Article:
“What other people think about you is none of your business.” ~Unknown
I love that quote. Wish I knew who said it so I could thank them. Because I've come to believe that any time spent worrying or fretting over another's judgement or opinion of you is wasted time.
The other night, it was hot. In fact, the entire summer has been hot, the hottest in 60 years. I was hot. And I was hungry. The show was over, it was seven o'clock at night, and my babies' daddy was on-call all night. I wanted food and drink and rest, and my babies wanted me. (Thank God for that, by the way, because there will be a day they don't want me and their bedroom doors get slammed in my face). Anyway, instead of saunter inside, all hungry and sad, I ran in with a smile and said, "Get your shoes on, we're going to El Porton!" They screamed. "YAAAAAAAAAAAAAAAAYYYYYYYYYYYYYYYYYYYYYYYYYYYYYY!!!!!!!!!!!!!" It was Friday night, afterall. Who cares if we don't get to bed on time?
By the time we got there, it was eight-thirty, and by the time we got our food, the bar was bumpin'. That's when I got the mean-mug. The couple at the next table over kept watching me, each shaking their heads and tsk'ing. I heard one say under their breath, "Shouldn't they be in bed?"
We were having a blast, meanwhile. Cheese dip. Crayons and coloring paper. Yummy food and drink. My 4-year old picked up a friend at the bar named Shemika. Well, not really a pick-up. But a sweet young woman who loved children and was so, so kind to us that night.
Mean Couple kept staring, kept frowning, and each kept shaking their heads. Whatever. I wanted to smack 'em at one point, because for a split second I felt like a "bad mom" for keeping the kids up and out so late. Was I bothering other diners? Was it because we were sitting near the bar? But then, I looked over at my two babies, smiling so big. They were so happy.
In fact, a minute or so later, my 4-year old boy looked at me and said, "Mommy..."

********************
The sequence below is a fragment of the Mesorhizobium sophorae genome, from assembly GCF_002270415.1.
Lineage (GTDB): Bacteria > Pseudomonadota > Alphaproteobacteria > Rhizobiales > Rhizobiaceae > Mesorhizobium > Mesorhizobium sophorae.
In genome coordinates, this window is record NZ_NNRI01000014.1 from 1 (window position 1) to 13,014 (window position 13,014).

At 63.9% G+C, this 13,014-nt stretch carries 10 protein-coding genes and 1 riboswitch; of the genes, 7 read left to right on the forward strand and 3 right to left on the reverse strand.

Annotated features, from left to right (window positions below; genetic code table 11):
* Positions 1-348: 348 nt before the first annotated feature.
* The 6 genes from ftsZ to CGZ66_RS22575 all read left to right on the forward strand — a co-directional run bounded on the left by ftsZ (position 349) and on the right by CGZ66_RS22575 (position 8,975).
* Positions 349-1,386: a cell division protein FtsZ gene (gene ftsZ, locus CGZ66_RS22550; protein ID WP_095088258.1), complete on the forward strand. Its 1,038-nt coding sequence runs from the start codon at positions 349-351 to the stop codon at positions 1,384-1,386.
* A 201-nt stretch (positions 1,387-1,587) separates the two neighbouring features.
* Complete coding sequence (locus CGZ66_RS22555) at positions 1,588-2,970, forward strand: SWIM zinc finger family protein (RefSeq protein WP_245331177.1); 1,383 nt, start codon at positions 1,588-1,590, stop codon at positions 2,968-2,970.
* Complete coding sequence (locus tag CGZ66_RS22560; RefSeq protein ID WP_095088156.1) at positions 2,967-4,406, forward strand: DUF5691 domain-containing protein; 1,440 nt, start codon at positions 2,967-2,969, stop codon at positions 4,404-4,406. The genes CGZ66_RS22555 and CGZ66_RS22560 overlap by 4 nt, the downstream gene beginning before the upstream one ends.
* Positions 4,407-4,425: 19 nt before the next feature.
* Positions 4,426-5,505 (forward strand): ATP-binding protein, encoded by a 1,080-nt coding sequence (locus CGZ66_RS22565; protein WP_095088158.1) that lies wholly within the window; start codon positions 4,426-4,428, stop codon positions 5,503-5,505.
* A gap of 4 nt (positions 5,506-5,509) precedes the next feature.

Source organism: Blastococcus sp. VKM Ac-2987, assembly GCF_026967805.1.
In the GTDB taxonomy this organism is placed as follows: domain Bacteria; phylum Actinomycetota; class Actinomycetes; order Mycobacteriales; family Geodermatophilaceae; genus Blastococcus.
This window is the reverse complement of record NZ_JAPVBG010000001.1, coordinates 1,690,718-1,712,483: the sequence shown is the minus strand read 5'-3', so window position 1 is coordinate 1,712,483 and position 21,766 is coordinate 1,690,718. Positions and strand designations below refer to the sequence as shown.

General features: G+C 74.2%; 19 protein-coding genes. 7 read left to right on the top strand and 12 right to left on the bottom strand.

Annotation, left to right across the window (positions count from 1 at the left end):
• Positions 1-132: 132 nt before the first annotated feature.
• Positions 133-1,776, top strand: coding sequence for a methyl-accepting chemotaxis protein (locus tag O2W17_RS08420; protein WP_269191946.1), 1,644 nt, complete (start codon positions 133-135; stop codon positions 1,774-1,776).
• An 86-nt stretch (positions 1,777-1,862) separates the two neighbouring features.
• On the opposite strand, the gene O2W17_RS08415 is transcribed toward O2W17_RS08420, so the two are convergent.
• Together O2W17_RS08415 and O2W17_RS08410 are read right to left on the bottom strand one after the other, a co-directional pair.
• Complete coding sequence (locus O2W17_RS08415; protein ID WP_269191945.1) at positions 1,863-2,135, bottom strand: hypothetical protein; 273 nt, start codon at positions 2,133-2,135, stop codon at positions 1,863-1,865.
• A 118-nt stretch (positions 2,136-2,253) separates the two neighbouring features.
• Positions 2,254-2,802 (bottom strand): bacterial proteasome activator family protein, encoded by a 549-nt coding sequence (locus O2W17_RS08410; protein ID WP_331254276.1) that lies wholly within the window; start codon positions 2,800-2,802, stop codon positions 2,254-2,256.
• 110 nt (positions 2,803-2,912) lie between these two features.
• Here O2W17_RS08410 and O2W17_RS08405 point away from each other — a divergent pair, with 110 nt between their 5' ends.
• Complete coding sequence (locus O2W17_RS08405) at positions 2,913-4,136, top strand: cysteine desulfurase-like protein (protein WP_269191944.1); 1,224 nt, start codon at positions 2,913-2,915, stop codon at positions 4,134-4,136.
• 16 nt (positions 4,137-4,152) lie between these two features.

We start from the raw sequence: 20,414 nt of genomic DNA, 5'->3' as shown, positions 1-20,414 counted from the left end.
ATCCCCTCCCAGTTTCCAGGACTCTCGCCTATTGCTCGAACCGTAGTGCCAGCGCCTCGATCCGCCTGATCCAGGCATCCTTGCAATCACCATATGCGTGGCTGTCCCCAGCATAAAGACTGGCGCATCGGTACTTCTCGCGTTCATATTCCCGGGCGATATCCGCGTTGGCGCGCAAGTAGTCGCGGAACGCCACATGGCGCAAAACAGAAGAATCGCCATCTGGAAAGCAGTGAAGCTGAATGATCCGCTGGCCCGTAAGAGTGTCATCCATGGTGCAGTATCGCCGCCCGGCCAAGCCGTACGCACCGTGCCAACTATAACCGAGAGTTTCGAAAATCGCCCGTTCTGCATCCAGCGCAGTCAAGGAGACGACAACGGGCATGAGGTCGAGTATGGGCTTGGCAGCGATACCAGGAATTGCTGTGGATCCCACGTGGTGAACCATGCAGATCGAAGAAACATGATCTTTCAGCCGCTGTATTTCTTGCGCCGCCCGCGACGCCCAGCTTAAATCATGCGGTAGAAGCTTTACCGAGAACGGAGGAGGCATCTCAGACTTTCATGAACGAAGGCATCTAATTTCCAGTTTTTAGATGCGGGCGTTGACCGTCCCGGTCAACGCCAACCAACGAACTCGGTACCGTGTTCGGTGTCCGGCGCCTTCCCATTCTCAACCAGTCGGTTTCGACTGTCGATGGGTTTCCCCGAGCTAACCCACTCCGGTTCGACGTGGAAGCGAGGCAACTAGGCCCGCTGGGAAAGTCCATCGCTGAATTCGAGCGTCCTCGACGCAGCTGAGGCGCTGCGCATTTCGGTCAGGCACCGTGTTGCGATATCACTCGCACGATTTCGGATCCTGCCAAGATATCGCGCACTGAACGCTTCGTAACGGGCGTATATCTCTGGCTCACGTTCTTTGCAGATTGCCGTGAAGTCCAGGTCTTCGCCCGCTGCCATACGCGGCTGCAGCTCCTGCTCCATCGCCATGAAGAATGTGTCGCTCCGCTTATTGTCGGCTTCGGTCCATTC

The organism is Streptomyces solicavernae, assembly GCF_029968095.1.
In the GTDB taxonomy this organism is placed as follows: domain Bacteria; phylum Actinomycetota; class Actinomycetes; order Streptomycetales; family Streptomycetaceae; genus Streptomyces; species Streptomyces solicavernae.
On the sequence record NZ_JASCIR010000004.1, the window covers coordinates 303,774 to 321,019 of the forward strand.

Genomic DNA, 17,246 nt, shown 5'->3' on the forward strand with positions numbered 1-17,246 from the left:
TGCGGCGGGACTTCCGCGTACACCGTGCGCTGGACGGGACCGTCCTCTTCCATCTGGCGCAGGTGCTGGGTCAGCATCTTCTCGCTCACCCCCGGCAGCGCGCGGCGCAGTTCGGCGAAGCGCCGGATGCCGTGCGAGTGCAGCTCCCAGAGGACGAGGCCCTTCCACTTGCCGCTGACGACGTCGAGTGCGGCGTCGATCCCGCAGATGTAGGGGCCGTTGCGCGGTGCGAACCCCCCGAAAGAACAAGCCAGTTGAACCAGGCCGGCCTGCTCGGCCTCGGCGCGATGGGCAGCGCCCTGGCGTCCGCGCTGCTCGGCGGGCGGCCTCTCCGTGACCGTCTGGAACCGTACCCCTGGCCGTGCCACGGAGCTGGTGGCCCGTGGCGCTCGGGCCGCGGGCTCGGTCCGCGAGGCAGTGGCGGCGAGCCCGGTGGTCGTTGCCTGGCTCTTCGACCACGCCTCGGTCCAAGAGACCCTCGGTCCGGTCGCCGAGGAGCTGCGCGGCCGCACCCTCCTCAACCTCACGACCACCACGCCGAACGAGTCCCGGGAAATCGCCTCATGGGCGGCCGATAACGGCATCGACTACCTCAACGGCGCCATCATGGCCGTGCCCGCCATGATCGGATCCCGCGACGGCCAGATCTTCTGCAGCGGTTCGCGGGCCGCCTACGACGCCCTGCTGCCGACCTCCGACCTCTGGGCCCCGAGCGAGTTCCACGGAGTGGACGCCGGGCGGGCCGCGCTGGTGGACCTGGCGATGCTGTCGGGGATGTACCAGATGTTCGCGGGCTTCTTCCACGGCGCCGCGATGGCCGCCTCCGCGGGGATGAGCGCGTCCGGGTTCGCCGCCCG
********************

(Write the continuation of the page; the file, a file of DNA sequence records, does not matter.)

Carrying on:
"I love you. That's all."
I melted (it was hot, afterall)...
And that's when I realized that to pay attention to the people next to me was a waste of my time. Any worry would steal away precious moments with my two cherished children.
But it's not just Mean Couple. It happens all the time. We moms all encounter those people at the grocery store who give a disapproving eye when our children are climbing out of the carts. We face those mom-petitors who are constantly trying to one-up your child with their child's extra activity or skill or talent. I've seen my married mom-friends worry about having a perfect little family to everyone on the outside for fear of judgement. I've watched my divorced mom-friends fret over people's judgement of them not having that perfect little family. What is "perfect little family" anyway? I know kids from divorced homes and kids from married homes who each grew up beautiful, loving people.
I wish for just one day, we would all stop worrying about everyone else and worry about ourselves. What can we do each day to make ourselves better people, more grateful people, less judgemental, more compassionate? Tough work, but better than running around talking about everyone else, don't you think?
A wise person once said to me "Until you walk a mile in another's shoes, you aren't allowed to judge or comment. You have no idea what brought them to that moment, and you have no idea what pushed them to act as they do or be the way they are."
It was some of the best advice I've ever received.